I have to write, not because I “have” to, but because I love to. It’s how I’ve always made sense of the world. I know the comfort I’ve received from good writers all my life, and I desire to write the truth from my corner of the earth in hopes that it will help someone else in theirs. But somewhere along the way, my have-to in the Jeremiac sense turns into a “have-to” in the American sense. It’s something I love, that I then setup an ambitious plan for, that becomes so overwhelming in my mind that I then avoid it or burn it down. In the words of our beloved St. Paul, why am I the way that I am, and what is my major malfunction (Romans 7:21-24). I know I’m not alone in this, because my Hope*Writer groups are filled with women decades ahead of me bewailing the exact same process, but in the words of another saint (probably); “woof.”
All that to say, my goal in this space remains the same; to offer a perspective that leads to the relieved sigh that C.S. Lewis once described as “What? You too? I thought I was the only one!” I also really, really love Historical Theology as an area of research, and would love to offer what insights I can as they pertain to the unique challenges American evangelicalish-ism faces today. I also like sci-fi and would love to nerd out with you. And I’m okay admitting that I don’t know what that will look like this next season. Here’s what I do know; I’ll keep showing up, and I’ll always save you a seat in the pew.
What I’ve Been Reading:
The Lord of the Rings: The Two Towers & Return of the King by JRR Tolkien
Tolkien was brilliant in a way that I believe is unrivaled. I love his world building; I love his centuries-long story arcs. Like every good storyteller, he sneaks truth in through the side-wings of fiction, although perhaps the fiction that involved the most willful suspension of disbelief for me was Eowyn’s setting aside her affection for Aragorn and projecting it onto Faramir in a literal moment. Had Tolkien ever known a besotted woman in real life? How does one go from smitten with one to in love with the other in a moment? Get out of here, also I can’t wait to read them again next year.
What I’ve Been Watching:
The Lord of the Rings: The Rings of Power
So I’m five episodes in and relying on Tea With Tolkien’s podcasts to fill in the gaps. I have not read the Silmarillion all the way through, but I heard TROP departs from Tolkien canon with somewhat regularity anyway, so maybe my ignorance there will help. I’m enjoying it so far, with the hope they don’t go completely off the rails.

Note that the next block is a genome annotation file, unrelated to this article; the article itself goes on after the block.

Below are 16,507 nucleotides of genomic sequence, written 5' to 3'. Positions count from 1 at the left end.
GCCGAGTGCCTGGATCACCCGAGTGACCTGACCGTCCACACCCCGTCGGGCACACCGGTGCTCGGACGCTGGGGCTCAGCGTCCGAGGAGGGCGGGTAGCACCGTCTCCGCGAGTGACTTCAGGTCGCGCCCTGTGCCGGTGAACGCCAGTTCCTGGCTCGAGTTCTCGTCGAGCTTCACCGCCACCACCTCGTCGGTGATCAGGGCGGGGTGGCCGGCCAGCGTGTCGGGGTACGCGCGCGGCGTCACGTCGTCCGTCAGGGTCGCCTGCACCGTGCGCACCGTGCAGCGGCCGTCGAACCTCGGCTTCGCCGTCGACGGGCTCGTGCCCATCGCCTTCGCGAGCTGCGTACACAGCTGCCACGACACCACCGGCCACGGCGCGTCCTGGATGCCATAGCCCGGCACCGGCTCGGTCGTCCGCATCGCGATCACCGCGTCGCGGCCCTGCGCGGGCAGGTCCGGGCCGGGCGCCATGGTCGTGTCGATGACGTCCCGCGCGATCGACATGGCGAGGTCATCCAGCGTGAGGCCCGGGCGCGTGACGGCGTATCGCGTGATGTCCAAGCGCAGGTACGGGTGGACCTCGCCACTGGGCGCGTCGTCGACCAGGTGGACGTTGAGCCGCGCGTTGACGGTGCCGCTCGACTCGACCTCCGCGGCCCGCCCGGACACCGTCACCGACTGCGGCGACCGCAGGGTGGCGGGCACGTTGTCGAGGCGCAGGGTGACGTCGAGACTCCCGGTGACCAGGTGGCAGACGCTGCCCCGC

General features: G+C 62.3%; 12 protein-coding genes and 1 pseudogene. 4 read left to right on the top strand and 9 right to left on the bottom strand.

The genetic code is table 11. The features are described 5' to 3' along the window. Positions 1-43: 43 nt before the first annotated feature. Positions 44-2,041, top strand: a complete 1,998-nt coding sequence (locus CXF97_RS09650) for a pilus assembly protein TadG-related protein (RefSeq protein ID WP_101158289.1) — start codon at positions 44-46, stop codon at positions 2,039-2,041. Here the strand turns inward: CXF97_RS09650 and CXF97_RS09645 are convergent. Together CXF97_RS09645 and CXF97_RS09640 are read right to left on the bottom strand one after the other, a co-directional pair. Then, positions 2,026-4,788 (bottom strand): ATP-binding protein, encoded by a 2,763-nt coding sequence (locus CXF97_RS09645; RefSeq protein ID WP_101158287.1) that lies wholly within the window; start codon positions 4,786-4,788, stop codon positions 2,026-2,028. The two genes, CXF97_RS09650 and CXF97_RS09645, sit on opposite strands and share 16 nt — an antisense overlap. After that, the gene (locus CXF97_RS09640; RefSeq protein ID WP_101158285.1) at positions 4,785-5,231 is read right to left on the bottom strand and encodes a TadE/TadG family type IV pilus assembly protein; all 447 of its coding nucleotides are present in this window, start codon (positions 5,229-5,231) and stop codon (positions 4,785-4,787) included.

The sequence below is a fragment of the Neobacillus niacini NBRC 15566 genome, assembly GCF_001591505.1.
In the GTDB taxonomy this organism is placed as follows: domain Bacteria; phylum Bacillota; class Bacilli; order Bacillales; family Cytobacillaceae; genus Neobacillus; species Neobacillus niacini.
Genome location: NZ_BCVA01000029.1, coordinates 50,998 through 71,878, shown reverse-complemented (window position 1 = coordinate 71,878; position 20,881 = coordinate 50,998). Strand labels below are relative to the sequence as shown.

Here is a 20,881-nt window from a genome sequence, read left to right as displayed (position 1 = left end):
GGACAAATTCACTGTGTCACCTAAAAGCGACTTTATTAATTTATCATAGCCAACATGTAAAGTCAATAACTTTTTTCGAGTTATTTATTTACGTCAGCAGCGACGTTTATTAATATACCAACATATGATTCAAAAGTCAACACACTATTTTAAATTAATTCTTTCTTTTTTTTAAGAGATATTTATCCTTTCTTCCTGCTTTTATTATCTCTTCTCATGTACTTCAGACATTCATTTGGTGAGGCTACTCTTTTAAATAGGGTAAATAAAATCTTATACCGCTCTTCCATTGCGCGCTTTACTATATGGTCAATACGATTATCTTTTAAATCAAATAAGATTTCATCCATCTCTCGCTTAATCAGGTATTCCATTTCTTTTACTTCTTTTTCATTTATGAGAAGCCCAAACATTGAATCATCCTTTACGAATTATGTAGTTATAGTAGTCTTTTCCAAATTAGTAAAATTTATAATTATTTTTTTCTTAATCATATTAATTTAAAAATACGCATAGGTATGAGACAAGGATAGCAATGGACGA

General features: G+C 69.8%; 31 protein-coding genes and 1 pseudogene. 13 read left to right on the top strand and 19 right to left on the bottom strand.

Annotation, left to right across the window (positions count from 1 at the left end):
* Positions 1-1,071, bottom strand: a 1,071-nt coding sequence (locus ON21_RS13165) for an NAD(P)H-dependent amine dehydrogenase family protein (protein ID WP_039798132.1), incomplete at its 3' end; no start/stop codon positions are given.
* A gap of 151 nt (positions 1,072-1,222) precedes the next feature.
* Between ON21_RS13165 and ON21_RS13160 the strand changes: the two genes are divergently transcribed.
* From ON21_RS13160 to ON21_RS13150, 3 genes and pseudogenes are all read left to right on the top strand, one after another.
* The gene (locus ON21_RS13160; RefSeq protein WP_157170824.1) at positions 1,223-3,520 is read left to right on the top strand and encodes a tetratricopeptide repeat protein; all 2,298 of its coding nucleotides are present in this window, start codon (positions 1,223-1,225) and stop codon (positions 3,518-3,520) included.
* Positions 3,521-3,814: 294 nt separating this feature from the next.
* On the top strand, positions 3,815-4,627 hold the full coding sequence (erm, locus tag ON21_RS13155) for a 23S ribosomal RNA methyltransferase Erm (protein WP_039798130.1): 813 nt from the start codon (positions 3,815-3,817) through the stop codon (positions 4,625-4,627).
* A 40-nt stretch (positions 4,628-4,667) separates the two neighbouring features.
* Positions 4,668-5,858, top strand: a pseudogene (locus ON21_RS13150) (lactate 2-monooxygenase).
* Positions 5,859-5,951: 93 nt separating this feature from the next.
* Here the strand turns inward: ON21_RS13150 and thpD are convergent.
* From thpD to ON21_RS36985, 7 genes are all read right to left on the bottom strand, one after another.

What I’ve Been Eating:
This is new to no one but me, but my bff and I discovered that you could put store-bought roast beef on little baguette slices with Captain Toady’s horseradish sauce and some bougie caramelized onions and it’s a whole lil’ party for your palate. Some people like to call this “a roast beef sandwich.” Who knew. For everyone who already did know you can and should make little open face sammies out of roast beef, I’m new here to planet Earth. Add caraway seeds if you really want to get wild.
It’s not fall if I’m not putting pumpkin in inappropriate foods, therefore I present to you Pumpkin Chili. My friends judge me and I don’t care and eventually I just know they’ll succumb to the gourdy glory. I replace the turkey with ground beef here because a girl needs to get her iron somewhere, and I always use Trader Joe’s Taco Seasoning packets (just half unless you want to burn your entire face off) in lieu of anything calling for chili powder pcuz it’s the best.
I do hope this Autumn finds you kindly, reader. I hope your mornings have that dried leaf smell, and I hope your evenings are filled with fire pits, and your days offer you the kind of blue skies that only October can bring. I hope you enjoy your Pumpkin Spice Lattes without even a hint of irony, and I hope you put too much cinnamon in everything, and that you burn every fall candle and don a sweater even if it’s 76 degrees out. I hope you get to watch It’s the Great Pumpkin, Charlie Brown at least twice, and I hope, truly, that this finds you well.
My prayer times are leisurely now, and I would love to intercede for you; drop me a line anytime.
Until next time,